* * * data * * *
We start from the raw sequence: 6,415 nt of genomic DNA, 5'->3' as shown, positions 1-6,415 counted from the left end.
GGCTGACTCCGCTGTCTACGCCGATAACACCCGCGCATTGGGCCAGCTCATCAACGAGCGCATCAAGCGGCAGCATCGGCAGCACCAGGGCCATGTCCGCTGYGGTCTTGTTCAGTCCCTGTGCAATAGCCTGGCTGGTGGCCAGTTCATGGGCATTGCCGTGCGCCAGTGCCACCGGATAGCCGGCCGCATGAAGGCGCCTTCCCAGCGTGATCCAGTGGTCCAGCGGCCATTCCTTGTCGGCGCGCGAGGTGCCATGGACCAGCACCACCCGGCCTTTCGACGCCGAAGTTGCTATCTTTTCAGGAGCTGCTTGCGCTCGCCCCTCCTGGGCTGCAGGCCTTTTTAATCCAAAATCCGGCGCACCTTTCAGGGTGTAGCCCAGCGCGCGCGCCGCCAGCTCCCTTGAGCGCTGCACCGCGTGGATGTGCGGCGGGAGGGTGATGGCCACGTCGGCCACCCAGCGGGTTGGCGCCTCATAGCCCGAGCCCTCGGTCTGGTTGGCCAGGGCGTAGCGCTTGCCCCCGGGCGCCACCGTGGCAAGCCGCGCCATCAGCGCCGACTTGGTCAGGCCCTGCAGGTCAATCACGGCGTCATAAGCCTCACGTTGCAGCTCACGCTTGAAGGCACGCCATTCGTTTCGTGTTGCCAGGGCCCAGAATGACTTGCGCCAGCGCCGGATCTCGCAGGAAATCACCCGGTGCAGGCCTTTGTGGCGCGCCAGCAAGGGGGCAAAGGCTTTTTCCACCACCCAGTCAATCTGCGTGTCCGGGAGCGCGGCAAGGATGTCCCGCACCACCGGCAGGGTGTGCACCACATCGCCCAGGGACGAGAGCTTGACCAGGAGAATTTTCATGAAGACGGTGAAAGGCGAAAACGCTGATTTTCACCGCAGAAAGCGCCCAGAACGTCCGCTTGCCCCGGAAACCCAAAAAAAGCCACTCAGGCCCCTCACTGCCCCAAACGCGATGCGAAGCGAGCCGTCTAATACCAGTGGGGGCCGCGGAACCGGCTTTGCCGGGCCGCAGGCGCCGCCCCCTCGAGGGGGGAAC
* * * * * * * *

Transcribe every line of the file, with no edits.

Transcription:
We start from the raw sequence: 6,415 nt of genomic DNA, 5'->3' as shown, positions 1-6,415 counted from the left end.
GGCTGACTCCGCTGTCTACGCCGATAACACCCGCGCATTGGGCCAGCTCATCAACGAGCGCATCAAGCGGCAGCATCGGCAGCACCAGGGCCATGTCCGCTGYGGTCTTGTTCAGTCCCTGTGCAATAGCCTGGCTGGTGGCCAGTTCATGGGCATTGCCGTGCGCCAGTGCCACCGGATAGCCGGCCGCATGAAGGCGCCTTCCCAGCGTGATCCAGTGGTCCAGCGGCCATTCCTTGTCGGCGCGCGAGGTGCCATGGACCAGCACCACCCGGCCTTTCGACGCCGAAGTTGCTATCTTTTCAGGAGCTGCTTGCGCTCGCCCCTCCTGGGCTGCAGGCCTTTTTAATCCAAAATCCGGCGCACCTTTCAGGGTGTAGCCCAGCGCGCGCGCCGCCAGCTCCCTTGAGCGCTGCACCGCGTGGATGTGCGGCGGGAGGGTGATGGCCACGTCGGCCACCCAGCGGGTTGGCGCCTCATAGCCCGAGCCCTCGGTCTGGTTGGCCAGGGCGTAGCGCTTGCCCCCGGGCGCCACCGTGGCAAGCCGCGCCATCAGCGCCGACTTGGTCAGGCCCTGCAGGTCAATCACGGCGTCATAAGCCTCACGTTGCAGCTCACGCTTGAAGGCACGCCATTCGTTTCGTGTTGCCAGGGCCCAGAATGACTTGCGCCAGCGCCGGATCTCGCAGGAAATCACCCGGTGCAGGCCTTTGTGGCGCGCCAGCAAGGGGGCAAAGGCTTTTTCCACCACCCAGTCAATCTGCGTGTCCGGGAGCGCGGCAAGGATGTCCCGCACCACCGGCAGGGTGTGCACCACATCGCCCAGGGACGAGAGCTTGACCAGGAGAATTTTCATGAAGACGGTGAAAGGCGAAAACGCTGATTTTCACCGCAGAAAGCGCCCAGAACGTCCGCTTGCCCCGGAAACCCAAAAAAAGCCACTCAGGCCCCTCACTGCCCCAAACGCGATGCGAAGCGAGCCGTCTAATACCAGTGGGGGCCGCGGAACCGGCTTTGCCGGGCCGCAGGCGCCGCCCCCTCGAGGGGGGAAC